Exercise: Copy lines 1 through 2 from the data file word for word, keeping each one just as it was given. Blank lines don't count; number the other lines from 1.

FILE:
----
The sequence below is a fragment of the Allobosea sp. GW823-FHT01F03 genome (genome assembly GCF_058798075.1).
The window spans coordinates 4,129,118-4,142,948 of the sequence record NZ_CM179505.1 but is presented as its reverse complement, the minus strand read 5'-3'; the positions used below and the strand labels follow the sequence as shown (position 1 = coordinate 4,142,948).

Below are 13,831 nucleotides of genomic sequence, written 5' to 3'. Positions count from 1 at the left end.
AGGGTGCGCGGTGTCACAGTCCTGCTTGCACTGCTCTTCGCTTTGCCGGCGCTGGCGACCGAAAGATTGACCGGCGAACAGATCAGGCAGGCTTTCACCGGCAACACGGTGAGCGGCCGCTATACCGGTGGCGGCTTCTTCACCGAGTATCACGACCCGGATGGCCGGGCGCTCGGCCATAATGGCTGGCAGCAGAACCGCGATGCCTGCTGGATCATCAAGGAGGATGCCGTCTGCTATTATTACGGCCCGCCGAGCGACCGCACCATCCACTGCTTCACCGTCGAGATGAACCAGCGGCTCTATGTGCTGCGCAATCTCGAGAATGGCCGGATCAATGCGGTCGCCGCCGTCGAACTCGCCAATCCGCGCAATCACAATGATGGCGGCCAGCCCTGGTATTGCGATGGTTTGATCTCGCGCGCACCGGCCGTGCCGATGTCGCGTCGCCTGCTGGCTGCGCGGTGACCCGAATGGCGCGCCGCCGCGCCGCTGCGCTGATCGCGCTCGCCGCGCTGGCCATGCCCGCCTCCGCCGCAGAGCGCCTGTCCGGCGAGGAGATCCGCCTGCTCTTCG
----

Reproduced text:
The sequence below is a fragment of the Allobosea sp. GW823-FHT01F03 genome (genome assembly GCF_058798075.1).
The window spans coordinates 4,129,118-4,142,948 of the sequence record NZ_CM179505.1 but is presented as its reverse complement, the minus strand read 5'-3'; the positions used below and the strand labels follow the sequence as shown (position 1 = coordinate 4,142,948).